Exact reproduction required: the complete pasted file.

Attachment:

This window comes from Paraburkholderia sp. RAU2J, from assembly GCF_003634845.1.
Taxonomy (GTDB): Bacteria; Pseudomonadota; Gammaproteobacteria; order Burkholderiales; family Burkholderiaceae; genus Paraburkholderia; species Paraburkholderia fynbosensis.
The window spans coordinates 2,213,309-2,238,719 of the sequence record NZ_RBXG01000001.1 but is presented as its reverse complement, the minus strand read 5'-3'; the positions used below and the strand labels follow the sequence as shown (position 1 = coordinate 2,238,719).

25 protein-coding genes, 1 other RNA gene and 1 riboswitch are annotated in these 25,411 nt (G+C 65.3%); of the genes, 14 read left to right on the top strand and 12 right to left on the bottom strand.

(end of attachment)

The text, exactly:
This window comes from Paraburkholderia sp. RAU2J, from assembly GCF_003634845.1.
Taxonomy (GTDB): Bacteria; Pseudomonadota; Gammaproteobacteria; order Burkholderiales; family Burkholderiaceae; genus Paraburkholderia; species Paraburkholderia fynbosensis.
The window spans coordinates 2,213,309-2,238,719 of the sequence record NZ_RBXG01000001.1 but is presented as its reverse complement, the minus strand read 5'-3'; the positions used below and the strand labels follow the sequence as shown (position 1 = coordinate 2,238,719).

25 protein-coding genes, 1 other RNA gene and 1 riboswitch are annotated in these 25,411 nt (G+C 65.3%); of the genes, 14 read left to right on the top strand and 12 right to left on the bottom strand.